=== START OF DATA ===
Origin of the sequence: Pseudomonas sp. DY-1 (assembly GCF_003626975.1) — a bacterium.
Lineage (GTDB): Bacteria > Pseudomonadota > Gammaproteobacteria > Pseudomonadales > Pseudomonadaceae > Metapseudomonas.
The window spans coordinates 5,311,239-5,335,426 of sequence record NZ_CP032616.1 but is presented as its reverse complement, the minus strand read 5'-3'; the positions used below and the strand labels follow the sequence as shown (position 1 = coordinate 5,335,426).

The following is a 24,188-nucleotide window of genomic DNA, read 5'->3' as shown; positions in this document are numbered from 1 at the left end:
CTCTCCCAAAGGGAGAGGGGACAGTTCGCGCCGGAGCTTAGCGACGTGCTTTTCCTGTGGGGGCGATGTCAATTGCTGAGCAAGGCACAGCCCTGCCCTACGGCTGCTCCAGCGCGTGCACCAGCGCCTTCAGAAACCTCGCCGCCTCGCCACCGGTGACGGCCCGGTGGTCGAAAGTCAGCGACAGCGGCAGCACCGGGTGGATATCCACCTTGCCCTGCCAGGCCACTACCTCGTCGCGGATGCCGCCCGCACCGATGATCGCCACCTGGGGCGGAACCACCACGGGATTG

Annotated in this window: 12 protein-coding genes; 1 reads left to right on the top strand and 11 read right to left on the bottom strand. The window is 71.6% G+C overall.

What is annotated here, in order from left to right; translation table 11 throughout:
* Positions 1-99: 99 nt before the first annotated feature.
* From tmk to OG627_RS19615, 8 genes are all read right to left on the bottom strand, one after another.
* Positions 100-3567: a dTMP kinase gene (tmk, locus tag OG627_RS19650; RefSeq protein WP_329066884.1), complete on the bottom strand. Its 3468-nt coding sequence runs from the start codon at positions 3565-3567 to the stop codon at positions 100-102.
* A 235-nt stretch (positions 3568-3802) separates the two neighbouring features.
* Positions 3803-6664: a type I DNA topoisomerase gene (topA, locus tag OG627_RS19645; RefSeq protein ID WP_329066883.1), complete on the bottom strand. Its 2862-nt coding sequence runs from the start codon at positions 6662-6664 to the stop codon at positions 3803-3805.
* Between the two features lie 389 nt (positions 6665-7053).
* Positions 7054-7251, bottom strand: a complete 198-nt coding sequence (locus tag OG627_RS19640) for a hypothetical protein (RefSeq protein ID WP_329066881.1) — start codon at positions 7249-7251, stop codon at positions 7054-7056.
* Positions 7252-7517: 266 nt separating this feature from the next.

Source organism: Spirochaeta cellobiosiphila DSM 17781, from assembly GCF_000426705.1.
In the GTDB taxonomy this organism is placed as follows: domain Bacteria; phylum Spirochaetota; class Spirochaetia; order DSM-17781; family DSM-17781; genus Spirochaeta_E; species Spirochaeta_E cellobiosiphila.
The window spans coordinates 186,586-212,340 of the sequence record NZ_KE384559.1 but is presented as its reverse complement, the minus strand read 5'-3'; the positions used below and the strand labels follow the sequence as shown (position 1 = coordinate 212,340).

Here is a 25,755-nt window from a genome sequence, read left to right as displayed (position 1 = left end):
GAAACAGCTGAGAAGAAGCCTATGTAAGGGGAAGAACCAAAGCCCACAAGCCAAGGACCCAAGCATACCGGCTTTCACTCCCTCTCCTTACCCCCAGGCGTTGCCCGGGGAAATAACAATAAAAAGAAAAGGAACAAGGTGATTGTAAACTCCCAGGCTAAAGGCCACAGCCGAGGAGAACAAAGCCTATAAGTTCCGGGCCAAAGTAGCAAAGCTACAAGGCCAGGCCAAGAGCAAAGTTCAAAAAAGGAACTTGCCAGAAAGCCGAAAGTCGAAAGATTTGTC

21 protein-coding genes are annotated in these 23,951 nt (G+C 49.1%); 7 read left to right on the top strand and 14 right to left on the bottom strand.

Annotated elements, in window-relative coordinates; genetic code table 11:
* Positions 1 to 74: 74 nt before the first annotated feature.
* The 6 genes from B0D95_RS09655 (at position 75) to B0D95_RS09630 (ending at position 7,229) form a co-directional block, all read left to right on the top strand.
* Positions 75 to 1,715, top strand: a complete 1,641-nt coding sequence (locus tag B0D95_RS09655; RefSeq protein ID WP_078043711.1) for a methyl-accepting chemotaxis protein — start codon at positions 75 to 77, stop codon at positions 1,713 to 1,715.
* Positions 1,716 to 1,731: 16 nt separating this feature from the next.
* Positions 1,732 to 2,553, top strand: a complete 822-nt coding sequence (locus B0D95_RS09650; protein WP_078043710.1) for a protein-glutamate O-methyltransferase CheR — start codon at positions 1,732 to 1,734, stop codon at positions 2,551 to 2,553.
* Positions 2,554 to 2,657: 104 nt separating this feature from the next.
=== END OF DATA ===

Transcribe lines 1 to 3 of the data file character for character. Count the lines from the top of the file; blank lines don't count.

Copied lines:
Origin of the sequence: Pseudomonas sp. DY-1 (assembly GCF_003626975.1) — a bacterium.
Lineage (GTDB): Bacteria > Pseudomonadota > Gammaproteobacteria > Pseudomonadales > Pseudomonadaceae > Metapseudomonas.
The window spans coordinates 5,311,239-5,335,426 of sequence record NZ_CP032616.1 but is presented as its reverse complement, the minus strand read 5'-3'; the positions used below and the strand labels follow the sequence as shown (position 1 = coordinate 5,335,426).